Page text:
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Polymer architecture effects on mechanochemical reactions

By Preston May


Long chain polymers have a unique ability to become highly extended in elongational flow fields. The forces developed along the backbone give rise to scission of the chains near their center. Recently, this unique property of polymers has been adopted to explore new chemical transformations by embedding structural elements into the backbone designed to undergo site-specific bond cleavage, termed mechanophores. An overarching theme in polymer mechanochemistry is that the polymer chains are the link between macroscopic energy and the mechanophore. Therefore, polymer architecture is thought to play a significant role in influencing these types of mechanochemical reactions in polymers. This research aims to identity the governing rules of force transduction in polymer chains by studying various polymer architectures. To achieve this goal, an efficient characterization technique that allows for in-situ measurement of solution-based mechanochemical reactivity through coupling of ultrasound experiments and UV-Vis spectroscopy in a flow cell was created. Using this technique we were able to perform rigorous kinetic analyses to screen the effects of multiple parameters on mechanophore activation using spiropyran mechanophores as a model. The effects of flow rate and sonication intensity are provided. Furthermore, we isolated the effects of molecular mass and chain length pertaining to polymer architecture by synthesizing a series of polymers containing chain-centered spiropyran mechanophores; poly(methyl acrylate), poly(ethyl acrylate), poly(n-butyl acrylate), poly(iso-butyl acrylate) and poly(tert-butyl acrylate). Results show that chain length contributes more to activation than molecular mass of the individual chains. In addition, it was hypothesized that alternative architectures with polymers containing multiple branches and arms could transmit force to mechanophores more efficiently than their linear counterparts. Spiropyran-linked star PMA with four and eight chains were synthesized via single electron transfer living radical polymerization and were screened in the ultrasonication flow cell and in solid-state tensile tests. Experimental data show that polymers with branched architectures activate slower than linear architectures in solution, yet faster in solid-state tensile experiments. These results provide a greater understanding of mechanotransduction processes in polymers and allow us to design increasingly sensitive mechanoresponsive polymers. Furthermore, heterogenous polymer architecuture was examined by introducing a spiropyran mechanophore at the interface of a glass fiber and PMMA matrix. Interfacial shear forces are applied to the mechanophore by a single fiber microbond testing protocol. Results suggest that covalent attachment as well as frictional force might be able to activate mechanophores at interfaces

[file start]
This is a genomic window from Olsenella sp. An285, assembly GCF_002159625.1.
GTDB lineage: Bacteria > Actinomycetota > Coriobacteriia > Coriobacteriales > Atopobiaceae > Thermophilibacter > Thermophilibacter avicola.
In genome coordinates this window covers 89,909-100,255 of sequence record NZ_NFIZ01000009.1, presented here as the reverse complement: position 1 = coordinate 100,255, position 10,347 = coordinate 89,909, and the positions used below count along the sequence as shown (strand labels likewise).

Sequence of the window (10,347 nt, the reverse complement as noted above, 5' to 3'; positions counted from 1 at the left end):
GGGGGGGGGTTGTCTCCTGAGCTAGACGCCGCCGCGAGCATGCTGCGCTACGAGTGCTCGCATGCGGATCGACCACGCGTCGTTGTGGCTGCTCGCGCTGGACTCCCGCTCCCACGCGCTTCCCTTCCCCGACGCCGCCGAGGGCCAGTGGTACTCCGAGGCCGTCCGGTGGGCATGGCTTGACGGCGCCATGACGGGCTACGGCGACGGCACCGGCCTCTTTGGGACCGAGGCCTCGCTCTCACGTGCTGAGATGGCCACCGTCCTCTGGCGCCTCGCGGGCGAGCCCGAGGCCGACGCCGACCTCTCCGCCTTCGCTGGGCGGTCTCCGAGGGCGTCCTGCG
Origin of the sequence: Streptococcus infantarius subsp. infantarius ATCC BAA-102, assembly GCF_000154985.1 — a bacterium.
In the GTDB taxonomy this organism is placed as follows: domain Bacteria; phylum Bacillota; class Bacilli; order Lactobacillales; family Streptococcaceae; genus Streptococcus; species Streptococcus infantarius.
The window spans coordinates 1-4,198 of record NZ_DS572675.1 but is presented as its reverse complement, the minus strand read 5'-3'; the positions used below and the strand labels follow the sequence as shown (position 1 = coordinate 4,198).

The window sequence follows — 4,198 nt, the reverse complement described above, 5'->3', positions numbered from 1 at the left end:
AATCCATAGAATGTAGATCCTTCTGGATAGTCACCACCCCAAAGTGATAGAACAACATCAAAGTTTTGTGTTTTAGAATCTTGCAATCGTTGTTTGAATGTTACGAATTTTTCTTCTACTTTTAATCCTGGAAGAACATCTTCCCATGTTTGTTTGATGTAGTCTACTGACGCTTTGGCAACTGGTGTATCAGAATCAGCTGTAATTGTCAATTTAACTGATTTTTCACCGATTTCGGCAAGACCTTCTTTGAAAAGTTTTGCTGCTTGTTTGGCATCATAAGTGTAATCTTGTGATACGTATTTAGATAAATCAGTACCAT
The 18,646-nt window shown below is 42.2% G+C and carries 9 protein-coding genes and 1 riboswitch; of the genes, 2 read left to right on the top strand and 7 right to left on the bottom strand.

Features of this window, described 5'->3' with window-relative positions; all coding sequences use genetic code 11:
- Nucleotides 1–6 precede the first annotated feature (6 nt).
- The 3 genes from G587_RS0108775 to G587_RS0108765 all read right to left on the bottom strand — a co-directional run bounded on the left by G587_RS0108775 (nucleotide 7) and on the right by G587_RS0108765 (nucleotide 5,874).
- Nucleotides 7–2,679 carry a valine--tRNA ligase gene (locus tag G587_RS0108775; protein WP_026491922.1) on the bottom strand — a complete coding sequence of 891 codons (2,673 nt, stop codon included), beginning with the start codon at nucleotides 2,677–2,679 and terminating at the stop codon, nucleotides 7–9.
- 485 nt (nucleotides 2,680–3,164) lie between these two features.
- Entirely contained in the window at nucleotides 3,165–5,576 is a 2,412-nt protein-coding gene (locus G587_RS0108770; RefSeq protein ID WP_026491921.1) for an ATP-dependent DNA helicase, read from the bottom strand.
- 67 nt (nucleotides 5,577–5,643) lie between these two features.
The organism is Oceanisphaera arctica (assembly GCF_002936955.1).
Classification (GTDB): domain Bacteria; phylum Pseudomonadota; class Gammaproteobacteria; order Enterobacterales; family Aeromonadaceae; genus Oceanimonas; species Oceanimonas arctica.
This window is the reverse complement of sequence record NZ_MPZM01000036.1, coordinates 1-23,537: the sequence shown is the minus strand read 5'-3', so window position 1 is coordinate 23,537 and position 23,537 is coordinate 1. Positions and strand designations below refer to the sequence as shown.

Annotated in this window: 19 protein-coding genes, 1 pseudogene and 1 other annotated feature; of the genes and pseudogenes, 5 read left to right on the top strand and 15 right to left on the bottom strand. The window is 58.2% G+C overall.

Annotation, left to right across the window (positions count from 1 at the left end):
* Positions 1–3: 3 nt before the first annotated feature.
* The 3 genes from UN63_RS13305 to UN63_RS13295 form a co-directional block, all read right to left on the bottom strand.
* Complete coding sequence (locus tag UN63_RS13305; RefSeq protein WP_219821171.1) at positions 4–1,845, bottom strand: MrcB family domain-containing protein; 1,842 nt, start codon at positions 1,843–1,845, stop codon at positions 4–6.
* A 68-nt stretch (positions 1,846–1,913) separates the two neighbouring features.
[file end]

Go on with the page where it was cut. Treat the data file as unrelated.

Topics: Mechanophore, ultrasound, spiropyran, sonication, polymer mechanochemistry, damage sensing, branched polymers, star polymers
Year: 2013
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